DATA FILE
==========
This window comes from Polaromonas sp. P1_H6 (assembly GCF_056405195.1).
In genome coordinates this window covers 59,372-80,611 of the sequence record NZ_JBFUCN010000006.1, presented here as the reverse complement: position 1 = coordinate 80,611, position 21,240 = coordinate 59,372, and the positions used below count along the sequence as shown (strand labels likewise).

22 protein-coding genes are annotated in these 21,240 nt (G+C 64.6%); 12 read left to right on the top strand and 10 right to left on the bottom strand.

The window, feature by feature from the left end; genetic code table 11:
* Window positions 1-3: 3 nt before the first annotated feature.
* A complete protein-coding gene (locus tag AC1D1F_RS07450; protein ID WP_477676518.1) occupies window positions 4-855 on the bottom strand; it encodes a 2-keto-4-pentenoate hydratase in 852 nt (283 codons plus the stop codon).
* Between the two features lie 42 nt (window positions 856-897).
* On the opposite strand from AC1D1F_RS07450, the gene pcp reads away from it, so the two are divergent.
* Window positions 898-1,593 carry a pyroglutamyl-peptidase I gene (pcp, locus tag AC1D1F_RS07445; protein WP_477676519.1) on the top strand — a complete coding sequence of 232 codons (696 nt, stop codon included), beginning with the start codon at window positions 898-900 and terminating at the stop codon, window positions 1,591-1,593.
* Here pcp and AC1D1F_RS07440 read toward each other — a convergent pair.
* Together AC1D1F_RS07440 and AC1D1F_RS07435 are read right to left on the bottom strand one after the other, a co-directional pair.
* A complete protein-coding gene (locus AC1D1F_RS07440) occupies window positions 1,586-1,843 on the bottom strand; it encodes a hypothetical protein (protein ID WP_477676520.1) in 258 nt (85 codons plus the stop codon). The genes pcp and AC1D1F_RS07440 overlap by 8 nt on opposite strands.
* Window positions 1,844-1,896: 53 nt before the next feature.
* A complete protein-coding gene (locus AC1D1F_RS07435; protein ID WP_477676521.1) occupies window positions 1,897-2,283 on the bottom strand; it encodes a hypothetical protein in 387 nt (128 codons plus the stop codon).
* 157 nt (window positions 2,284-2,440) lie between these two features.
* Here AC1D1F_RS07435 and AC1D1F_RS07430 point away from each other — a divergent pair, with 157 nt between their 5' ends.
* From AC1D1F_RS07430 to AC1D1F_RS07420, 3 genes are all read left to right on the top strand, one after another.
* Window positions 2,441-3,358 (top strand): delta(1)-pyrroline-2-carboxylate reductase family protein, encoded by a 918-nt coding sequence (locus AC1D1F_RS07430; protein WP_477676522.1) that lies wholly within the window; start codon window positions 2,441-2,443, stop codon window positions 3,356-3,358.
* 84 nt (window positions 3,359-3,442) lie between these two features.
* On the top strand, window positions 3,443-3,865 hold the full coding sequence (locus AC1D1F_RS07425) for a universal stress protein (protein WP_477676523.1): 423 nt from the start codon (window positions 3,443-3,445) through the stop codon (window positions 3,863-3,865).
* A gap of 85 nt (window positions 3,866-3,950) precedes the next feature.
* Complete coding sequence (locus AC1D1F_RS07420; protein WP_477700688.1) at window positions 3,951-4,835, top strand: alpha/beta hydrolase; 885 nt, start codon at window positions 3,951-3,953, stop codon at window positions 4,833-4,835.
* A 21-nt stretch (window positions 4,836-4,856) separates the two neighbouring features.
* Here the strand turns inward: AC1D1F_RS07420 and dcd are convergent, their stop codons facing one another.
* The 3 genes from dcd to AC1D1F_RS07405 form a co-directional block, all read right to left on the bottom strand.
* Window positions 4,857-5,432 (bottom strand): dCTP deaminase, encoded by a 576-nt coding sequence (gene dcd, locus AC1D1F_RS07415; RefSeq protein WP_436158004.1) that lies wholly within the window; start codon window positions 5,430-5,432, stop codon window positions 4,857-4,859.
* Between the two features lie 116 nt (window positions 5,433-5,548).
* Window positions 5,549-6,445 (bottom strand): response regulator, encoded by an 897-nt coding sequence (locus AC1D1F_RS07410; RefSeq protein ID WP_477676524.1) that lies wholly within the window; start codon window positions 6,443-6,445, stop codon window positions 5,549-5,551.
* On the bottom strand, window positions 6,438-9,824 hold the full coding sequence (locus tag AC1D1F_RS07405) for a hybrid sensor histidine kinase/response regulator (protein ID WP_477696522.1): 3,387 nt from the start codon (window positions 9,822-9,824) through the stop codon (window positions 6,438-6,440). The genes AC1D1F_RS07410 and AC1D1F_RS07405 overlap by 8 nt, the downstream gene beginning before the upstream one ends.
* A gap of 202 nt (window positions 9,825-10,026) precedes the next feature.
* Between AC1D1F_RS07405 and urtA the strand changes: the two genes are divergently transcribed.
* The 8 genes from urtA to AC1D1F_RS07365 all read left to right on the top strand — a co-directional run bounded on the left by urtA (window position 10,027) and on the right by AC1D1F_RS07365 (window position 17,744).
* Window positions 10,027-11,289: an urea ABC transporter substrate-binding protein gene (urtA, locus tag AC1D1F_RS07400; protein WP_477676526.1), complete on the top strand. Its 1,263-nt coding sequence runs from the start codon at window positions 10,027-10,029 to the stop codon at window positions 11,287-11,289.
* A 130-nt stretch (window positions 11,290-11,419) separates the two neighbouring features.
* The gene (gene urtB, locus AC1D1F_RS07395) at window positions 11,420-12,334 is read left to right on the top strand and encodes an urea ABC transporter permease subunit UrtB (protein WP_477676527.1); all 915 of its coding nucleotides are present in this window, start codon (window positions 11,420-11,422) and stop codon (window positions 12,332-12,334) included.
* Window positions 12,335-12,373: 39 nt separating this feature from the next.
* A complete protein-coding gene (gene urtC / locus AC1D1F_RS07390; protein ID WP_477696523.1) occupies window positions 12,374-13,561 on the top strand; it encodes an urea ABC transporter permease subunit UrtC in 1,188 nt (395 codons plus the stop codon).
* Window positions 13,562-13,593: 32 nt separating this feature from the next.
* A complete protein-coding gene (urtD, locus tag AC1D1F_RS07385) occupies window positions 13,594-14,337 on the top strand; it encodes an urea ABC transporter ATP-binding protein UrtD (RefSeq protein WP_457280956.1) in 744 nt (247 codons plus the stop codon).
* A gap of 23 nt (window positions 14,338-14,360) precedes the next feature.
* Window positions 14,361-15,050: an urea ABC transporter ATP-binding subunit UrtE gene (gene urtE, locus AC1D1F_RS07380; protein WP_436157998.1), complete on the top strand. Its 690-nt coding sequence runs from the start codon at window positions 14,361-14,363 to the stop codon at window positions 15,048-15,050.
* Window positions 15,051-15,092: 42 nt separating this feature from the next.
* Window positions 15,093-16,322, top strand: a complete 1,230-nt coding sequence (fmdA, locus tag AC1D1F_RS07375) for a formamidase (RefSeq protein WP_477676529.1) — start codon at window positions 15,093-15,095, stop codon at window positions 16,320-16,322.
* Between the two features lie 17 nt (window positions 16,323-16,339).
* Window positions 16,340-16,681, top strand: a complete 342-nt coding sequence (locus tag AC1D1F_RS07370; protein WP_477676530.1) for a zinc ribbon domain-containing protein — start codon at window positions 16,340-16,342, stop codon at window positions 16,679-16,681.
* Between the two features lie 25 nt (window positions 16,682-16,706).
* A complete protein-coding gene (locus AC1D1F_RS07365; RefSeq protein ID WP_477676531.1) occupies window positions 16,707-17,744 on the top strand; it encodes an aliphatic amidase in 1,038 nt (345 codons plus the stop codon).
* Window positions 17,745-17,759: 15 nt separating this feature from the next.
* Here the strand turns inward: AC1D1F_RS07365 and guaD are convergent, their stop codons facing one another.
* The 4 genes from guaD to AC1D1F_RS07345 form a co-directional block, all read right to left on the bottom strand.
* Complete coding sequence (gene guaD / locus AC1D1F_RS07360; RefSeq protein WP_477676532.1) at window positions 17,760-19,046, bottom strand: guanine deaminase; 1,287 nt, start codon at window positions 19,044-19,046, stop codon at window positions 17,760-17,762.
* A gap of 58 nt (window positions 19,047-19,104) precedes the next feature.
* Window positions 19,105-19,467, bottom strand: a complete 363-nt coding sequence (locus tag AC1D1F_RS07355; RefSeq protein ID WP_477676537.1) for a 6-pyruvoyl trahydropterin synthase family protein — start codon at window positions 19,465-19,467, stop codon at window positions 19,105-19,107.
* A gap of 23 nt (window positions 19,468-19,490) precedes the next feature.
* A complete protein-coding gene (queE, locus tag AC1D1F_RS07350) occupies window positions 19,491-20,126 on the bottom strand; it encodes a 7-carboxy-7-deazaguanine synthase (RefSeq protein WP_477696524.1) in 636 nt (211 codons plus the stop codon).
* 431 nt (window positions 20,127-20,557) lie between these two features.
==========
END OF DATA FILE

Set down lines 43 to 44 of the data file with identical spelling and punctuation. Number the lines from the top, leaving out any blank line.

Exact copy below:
* Window positions 15,093-16,322, top strand: a complete 1,230-nt coding sequence (fmdA, locus tag AC1D1F_RS07375) for a formamidase (RefSeq protein WP_477676529.1) — start codon at window positions 15,093-15,095, stop codon at window positions 16,320-16,322.
* Between the two features lie 17 nt (window positions 16,323-16,339).